Hewlett-Packard is adding to its lineup of highly dense and power-efficient Moonshot servers, including the first one to feature Xeon processors from Intel.
The company on Oct. 23 unveiled two new Moonshot compute modules and four new solutions optimized for specific workloads, including application delivery, video transcoding, Web infrastructure-in-a-box and managed Web hosting.
The new offerings are part of HP’s efforts to offer a broad range of Moonshot systems that are optimized for particular applications, and that are powered not only by x86-based chips from Intel and Advanced Micro Devices, but also by systems-on-a-chip (SoCs) built on ARM’s 64-bit ARMv8-A architecture.
The goal is to offer application-specific compute capabilities on a choice of platforms in small, power-efficient compute modules that increase the performance-per-watt available to customers, according to HP officials. The tech giant first introduced the idea of Moonshot in 2011, with much of the attention being drawn to officials’ promise to leverage ARM-based 64-bit chips.
So far, most of the Moonshot servers are powered by Intel processors, though HP in September began filling out its ARM-based server portfolio with Moonshot compute modules running on Applied Micro’s 64-bit X-Gene SoC and Texas Instruments’ 32-bit 66AK2Hx SoCs based on the Keystone architecture.
Moonshot systems are essentially compute cartridges or modules that fit into a 4.3U (7.5-inch) chassis. The modules share such components as storage, networking, cooling and management, which are housed in the chassis.
“What Moonshot has enabled is, rather than look at general-purpose processing—where you have one single type of processor that tries to deliver against all of your workload—you specialize the processor so that we only consume the amount of power or the amount of energy and the performance that we need specific to that workload,” Martin Fink, executive vice president and CTO at HP, said in September during the Citi 2014 Global Technology Conference. “By specializing the world, we have the ability to deliver much more compute power and doing it at a significantly lower energy envelope.”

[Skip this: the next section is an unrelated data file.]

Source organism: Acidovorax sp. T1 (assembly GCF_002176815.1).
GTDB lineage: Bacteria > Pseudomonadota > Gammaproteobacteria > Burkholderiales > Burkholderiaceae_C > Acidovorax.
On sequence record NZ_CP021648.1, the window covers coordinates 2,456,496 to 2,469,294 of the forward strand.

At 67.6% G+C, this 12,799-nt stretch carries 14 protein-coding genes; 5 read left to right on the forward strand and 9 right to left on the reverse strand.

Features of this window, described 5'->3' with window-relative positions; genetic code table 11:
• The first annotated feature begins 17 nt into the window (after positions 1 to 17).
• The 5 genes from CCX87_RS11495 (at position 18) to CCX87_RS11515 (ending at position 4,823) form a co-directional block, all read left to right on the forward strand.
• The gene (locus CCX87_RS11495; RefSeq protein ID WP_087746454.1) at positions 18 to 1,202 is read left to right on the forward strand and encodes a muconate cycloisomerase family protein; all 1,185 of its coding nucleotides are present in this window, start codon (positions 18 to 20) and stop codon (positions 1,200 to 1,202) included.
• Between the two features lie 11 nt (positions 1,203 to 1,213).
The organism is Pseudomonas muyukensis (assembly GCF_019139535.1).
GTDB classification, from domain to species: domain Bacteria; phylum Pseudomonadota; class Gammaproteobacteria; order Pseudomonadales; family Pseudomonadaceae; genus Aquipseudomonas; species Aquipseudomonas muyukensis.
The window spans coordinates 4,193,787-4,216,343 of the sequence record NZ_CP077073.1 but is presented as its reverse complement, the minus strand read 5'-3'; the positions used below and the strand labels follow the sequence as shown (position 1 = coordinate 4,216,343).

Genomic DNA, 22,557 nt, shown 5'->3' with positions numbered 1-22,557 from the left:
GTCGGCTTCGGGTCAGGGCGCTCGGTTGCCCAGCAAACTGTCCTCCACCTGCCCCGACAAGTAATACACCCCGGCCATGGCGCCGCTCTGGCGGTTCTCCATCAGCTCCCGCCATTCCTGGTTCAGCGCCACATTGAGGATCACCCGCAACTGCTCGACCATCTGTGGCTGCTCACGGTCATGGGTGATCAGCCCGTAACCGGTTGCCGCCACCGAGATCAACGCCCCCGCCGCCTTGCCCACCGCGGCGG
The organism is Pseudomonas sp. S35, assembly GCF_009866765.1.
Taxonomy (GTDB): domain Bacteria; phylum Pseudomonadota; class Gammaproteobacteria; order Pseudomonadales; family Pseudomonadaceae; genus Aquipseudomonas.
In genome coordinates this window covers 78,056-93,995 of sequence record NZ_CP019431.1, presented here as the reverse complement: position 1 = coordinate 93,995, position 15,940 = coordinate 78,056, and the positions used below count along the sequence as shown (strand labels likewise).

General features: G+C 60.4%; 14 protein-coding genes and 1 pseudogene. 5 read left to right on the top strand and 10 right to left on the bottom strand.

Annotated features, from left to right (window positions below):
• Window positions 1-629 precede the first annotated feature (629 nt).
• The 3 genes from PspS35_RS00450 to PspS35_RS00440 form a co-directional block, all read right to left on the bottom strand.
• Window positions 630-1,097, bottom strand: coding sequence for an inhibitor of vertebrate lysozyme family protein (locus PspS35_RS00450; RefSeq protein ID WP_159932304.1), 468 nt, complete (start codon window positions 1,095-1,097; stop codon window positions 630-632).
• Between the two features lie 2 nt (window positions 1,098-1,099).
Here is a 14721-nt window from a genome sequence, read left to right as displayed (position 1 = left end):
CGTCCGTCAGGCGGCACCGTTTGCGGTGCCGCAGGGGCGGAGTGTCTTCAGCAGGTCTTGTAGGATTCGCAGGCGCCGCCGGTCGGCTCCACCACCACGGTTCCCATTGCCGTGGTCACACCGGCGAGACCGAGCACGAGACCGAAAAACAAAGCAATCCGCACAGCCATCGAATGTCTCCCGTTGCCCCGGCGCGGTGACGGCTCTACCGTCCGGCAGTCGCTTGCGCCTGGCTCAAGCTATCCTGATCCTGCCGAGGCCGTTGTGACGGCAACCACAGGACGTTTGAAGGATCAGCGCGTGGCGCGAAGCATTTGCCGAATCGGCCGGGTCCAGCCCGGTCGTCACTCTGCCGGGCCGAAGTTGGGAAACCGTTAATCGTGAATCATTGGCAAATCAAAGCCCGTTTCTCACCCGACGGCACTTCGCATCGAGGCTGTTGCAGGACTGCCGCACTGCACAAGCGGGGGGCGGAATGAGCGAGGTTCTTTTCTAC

Businesses are embracing the message, according to Gerald Kleyn, director of hyperscale server hardware R&D at HP.
“When we can bring our customers specific solutions and talk about how those can change business results and bring new levels of performance … that really resonates with customers,” Kleyn told eWEEK.
HP is offering two Moonshot cartridges based on its new ProLiant m710 servers that are aimed at improving application delivery and video transcoding. The m710 is powered by Intel’s Xeon E3-1284L v3 processor, which integrates the chip maker’s Iris Pro Graphics P5200 GPU.
HP is working with Citrix Systems on the solution optimized for application delivery in an increasingly mobile and bring-your-own-device (BYOD) world, where more employees are doing more business on such devices as smartphones and tablets, according to Kleyn. It leverages Citrix’s XenApp technology, which enables workers to use their Microsoft Windows apps as secure mobile services in a virtual desktop environment. Employees can use whatever device they want, but the information is not kept on the device; instead, it’s stored behind the corporate firewall.
HP Launches New Intel-Based Moonshot Servers
HP also is leveraging the m710 for a system optimized for video transcoding to help service providers and broadcasting companies handle the rapidly increasing amount of video content—much of it in 4K resolution—coming from the growing numbers of devices that need different formats and resolutions. HP partnered with Vantrix’s Media Platform and Harmonic’s VOS architecture to create a solution that enables service providers to support 20 times more transcoded video streams per rack than the industry average, with up to an 80 percent reduction in the cost per stream and a 95 percent drop in the floor space needed, Kleyn said.
HP’s managed Web hosting solution is powered by the company’s new ProLiant m350, which runs on Intel’s Atom C2730 chips. The m350 is the most dense of the Moonshot systems to date, with 180 servers per chassis and eight cores per server.
HP’s Web infrastructure-in-a-box solution features the previously released Atom-based ProLiant m300 module. According to Kleyn, HP officials were seeing some m300 customers already using the cartridge like a rack-in-a-box, so they took the system and created a solution around the idea that features a LAMP stack, which includes an exclusive Red Hat Enterprise subscription model. It also uses Canonical’s Juju, Charms and Metal-as-a-Service (MaaS), all of which help automate the provisioning of applications for scale-out and cloud environments.
With the new solution, businesses can layer their application stack—from load balancing to Web serving to databases—on dedicated groups of compute modules in a single chassis, HP officials said. It creates a highly scalable system for Web workloads that can support up to 115,000 concurrent client sessions in a single chassis.
All the systems are available now, with pricing based on the model and customer configurations.